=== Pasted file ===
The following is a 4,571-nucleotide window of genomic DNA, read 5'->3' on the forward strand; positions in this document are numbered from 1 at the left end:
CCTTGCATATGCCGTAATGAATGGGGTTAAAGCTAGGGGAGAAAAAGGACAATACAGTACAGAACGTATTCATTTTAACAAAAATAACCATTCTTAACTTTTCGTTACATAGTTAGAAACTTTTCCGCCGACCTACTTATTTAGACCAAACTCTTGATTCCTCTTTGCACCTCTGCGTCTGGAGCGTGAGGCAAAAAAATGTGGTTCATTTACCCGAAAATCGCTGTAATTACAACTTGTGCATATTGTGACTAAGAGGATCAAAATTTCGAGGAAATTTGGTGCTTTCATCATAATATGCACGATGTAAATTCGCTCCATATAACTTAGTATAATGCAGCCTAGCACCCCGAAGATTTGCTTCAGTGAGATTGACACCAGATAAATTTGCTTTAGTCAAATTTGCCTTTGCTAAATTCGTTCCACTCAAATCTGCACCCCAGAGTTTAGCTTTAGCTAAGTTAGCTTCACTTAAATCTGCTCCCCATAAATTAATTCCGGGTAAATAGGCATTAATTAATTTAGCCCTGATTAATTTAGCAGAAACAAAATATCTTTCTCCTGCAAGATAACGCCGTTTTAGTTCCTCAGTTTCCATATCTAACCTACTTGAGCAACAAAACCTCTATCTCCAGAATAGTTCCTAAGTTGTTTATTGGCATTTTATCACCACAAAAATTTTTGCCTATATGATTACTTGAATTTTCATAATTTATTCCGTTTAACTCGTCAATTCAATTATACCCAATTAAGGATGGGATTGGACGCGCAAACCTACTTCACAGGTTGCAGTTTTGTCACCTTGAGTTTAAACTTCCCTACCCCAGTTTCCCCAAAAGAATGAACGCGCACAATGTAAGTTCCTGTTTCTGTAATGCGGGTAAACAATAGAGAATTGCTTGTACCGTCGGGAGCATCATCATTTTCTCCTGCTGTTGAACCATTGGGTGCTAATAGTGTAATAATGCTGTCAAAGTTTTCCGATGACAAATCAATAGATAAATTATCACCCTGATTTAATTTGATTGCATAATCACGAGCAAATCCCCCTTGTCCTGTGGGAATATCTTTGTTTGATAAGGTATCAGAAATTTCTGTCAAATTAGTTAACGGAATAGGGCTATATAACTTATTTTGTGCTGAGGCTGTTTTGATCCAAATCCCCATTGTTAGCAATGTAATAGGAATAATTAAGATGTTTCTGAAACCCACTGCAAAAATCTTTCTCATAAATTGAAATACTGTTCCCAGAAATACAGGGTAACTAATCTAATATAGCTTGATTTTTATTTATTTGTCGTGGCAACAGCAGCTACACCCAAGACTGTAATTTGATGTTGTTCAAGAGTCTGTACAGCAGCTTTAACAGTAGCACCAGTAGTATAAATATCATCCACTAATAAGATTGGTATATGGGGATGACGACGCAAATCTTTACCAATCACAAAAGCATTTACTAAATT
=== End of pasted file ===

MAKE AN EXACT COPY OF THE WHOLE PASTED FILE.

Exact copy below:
The following is a 4,571-nucleotide window of genomic DNA, read 5'->3' on the forward strand; positions in this document are numbered from 1 at the left end:
CCTTGCATATGCCGTAATGAATGGGGTTAAAGCTAGGGGAGAAAAAGGACAATACAGTACAGAACGTATTCATTTTAACAAAAATAACCATTCTTAACTTTTCGTTACATAGTTAGAAACTTTTCCGCCGACCTACTTATTTAGACCAAACTCTTGATTCCTCTTTGCACCTCTGCGTCTGGAGCGTGAGGCAAAAAAATGTGGTTCATTTACCCGAAAATCGCTGTAATTACAACTTGTGCATATTGTGACTAAGAGGATCAAAATTTCGAGGAAATTTGGTGCTTTCATCATAATATGCACGATGTAAATTCGCTCCATATAACTTAGTATAATGCAGCCTAGCACCCCGAAGATTTGCTTCAGTGAGATTGACACCAGATAAATTTGCTTTAGTCAAATTTGCCTTTGCTAAATTCGTTCCACTCAAATCTGCACCCCAGAGTTTAGCTTTAGCTAAGTTAGCTTCACTTAAATCTGCTCCCCATAAATTAATTCCGGGTAAATAGGCATTAATTAATTTAGCCCTGATTAATTTAGCAGAAACAAAATATCTTTCTCCTGCAAGATAACGCCGTTTTAGTTCCTCAGTTTCCATATCTAACCTACTTGAGCAACAAAACCTCTATCTCCAGAATAGTTCCTAAGTTGTTTATTGGCATTTTATCACCACAAAAATTTTTGCCTATATGATTACTTGAATTTTCATAATTTATTCCGTTTAACTCGTCAATTCAATTATACCCAATTAAGGATGGGATTGGACGCGCAAACCTACTTCACAGGTTGCAGTTTTGTCACCTTGAGTTTAAACTTCCCTACCCCAGTTTCCCCAAAAGAATGAACGCGCACAATGTAAGTTCCTGTTTCTGTAATGCGGGTAAACAATAGAGAATTGCTTGTACCGTCGGGAGCATCATCATTTTCTCCTGCTGTTGAACCATTGGGTGCTAATAGTGTAATAATGCTGTCAAAGTTTTCCGATGACAAATCAATAGATAAATTATCACCCTGATTTAATTTGATTGCATAATCACGAGCAAATCCCCCTTGTCCTGTGGGAATATCTTTGTTTGATAAGGTATCAGAAATTTCTGTCAAATTAGTTAACGGAATAGGGCTATATAACTTATTTTGTGCTGAGGCTGTTTTGATCCAAATCCCCATTGTTAGCAATGTAATAGGAATAATTAAGATGTTTCTGAAACCCACTGCAAAAATCTTTCTCATAAATTGAAATACTGTTCCCAGAAATACAGGGTAACTAATCTAATATAGCTTGATTTTTATTTATTTGTCGTGGCAACAGCAGCTACACCCAAGACTGTAATTTGATGTTGTTCAAGAGTCTGTACAGCAGCTTTAACAGTAGCACCAGTAGTATAAATATCATCCACTAATAAGATTGGTATATGGGGATGACGACGCAAATCTTTACCAATCACAAAAGCATTTACTAAATT